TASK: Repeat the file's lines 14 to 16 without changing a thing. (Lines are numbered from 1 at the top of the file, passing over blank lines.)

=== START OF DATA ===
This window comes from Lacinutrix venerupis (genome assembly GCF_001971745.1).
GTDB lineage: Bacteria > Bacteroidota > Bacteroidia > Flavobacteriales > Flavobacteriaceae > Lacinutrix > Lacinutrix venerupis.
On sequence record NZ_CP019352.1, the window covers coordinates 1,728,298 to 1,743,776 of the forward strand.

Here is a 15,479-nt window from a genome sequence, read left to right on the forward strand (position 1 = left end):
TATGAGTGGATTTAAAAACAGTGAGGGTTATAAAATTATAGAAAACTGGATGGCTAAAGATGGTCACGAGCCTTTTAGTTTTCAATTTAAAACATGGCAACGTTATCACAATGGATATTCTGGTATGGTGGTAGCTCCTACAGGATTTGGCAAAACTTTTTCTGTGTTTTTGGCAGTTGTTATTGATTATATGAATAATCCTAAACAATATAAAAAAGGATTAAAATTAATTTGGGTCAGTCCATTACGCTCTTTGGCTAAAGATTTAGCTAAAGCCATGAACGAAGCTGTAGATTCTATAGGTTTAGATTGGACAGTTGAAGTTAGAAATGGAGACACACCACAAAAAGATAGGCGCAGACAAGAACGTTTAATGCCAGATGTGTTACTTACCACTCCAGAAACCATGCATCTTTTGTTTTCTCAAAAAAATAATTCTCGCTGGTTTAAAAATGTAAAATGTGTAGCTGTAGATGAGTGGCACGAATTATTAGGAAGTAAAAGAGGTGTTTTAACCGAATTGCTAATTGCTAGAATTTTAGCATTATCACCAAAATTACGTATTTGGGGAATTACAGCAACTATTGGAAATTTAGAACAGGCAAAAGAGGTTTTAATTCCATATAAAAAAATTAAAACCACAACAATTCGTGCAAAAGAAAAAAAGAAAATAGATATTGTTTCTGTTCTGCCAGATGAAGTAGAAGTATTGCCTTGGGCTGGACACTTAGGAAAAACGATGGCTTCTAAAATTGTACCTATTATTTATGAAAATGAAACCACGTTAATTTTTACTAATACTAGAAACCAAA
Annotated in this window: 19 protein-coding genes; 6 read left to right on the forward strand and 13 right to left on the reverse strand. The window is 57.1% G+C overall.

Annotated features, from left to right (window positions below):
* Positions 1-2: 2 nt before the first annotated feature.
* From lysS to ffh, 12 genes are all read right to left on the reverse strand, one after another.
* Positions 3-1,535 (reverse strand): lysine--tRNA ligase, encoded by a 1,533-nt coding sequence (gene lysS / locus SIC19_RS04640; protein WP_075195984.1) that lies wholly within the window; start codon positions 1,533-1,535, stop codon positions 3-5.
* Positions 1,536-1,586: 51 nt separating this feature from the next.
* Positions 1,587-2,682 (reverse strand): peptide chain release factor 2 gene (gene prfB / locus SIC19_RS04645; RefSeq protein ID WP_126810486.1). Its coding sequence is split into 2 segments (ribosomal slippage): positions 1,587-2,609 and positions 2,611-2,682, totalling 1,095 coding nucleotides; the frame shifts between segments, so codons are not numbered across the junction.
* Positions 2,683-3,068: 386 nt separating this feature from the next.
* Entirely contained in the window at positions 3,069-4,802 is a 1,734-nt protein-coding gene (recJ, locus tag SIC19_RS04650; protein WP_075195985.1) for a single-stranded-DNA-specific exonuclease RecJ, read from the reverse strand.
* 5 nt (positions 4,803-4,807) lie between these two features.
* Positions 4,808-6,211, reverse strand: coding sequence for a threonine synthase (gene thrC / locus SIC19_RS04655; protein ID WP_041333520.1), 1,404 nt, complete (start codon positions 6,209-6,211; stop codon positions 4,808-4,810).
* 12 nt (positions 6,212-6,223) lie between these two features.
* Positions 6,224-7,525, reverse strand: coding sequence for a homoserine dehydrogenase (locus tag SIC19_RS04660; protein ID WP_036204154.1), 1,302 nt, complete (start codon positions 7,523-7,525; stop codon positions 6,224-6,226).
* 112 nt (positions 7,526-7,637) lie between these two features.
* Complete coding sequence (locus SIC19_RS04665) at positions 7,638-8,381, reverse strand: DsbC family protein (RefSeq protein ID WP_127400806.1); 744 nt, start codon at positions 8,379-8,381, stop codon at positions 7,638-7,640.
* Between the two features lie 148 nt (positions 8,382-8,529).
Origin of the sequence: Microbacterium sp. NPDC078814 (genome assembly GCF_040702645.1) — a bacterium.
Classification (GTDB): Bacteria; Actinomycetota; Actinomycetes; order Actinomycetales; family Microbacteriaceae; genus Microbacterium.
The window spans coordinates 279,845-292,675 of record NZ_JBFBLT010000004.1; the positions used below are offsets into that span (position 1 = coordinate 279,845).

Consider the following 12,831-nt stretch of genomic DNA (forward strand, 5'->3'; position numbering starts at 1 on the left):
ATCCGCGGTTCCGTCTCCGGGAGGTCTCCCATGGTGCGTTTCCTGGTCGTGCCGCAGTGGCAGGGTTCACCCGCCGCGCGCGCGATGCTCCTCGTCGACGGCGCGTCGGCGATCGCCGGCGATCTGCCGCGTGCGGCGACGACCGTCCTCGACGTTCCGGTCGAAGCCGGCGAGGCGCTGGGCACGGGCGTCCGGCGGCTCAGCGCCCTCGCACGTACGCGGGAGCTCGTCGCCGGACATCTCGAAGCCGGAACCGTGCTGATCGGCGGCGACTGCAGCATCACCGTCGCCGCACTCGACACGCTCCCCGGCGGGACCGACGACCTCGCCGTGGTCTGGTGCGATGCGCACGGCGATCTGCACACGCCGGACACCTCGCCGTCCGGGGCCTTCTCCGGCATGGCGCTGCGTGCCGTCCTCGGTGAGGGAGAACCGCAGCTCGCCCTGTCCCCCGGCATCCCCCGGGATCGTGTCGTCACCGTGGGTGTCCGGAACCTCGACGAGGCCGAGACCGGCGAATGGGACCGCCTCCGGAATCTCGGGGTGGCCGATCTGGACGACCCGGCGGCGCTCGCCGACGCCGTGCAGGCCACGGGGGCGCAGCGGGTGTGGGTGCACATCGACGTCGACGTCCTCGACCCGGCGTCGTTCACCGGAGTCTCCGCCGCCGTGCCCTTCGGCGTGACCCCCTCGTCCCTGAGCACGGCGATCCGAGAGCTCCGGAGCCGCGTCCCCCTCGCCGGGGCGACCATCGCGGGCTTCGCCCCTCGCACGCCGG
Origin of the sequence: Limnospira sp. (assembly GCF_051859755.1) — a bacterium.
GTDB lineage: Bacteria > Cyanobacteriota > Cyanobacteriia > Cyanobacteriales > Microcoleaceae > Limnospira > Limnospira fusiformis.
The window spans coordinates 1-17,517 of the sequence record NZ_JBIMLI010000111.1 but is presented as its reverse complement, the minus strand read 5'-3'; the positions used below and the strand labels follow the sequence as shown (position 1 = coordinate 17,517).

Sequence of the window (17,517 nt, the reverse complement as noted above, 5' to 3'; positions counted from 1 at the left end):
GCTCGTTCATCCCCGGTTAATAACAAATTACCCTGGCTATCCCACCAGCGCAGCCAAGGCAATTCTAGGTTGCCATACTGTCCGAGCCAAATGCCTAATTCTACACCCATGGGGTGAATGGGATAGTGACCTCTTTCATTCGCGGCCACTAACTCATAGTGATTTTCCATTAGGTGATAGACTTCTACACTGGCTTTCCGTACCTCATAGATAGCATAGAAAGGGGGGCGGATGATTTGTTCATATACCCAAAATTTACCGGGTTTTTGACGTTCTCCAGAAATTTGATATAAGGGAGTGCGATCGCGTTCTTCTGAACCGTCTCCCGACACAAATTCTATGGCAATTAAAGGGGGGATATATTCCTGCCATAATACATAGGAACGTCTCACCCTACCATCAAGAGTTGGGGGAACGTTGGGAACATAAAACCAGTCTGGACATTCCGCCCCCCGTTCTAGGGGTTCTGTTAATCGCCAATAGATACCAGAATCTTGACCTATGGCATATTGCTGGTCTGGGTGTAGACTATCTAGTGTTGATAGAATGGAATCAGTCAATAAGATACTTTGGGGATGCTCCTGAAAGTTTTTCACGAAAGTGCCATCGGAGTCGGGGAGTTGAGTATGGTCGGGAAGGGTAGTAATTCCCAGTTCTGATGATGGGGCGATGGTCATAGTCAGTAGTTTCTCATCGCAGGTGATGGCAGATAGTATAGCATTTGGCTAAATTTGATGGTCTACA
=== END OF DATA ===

* Entirely contained in the window at positions 3,069-4,802 is a 1,734-nt protein-coding gene (recJ, locus tag SIC19_RS04650; protein WP_075195985.1) for a single-stranded-DNA-specific exonuclease RecJ, read from the reverse strand.
* 5 nt (positions 4,803-4,807) lie between these two features.
* Positions 4,808-6,211, reverse strand: coding sequence for a threonine synthase (gene thrC / locus SIC19_RS04655; protein ID WP_041333520.1), 1,404 nt, complete (start codon positions 6,209-6,211; stop codon positions 4,808-4,810).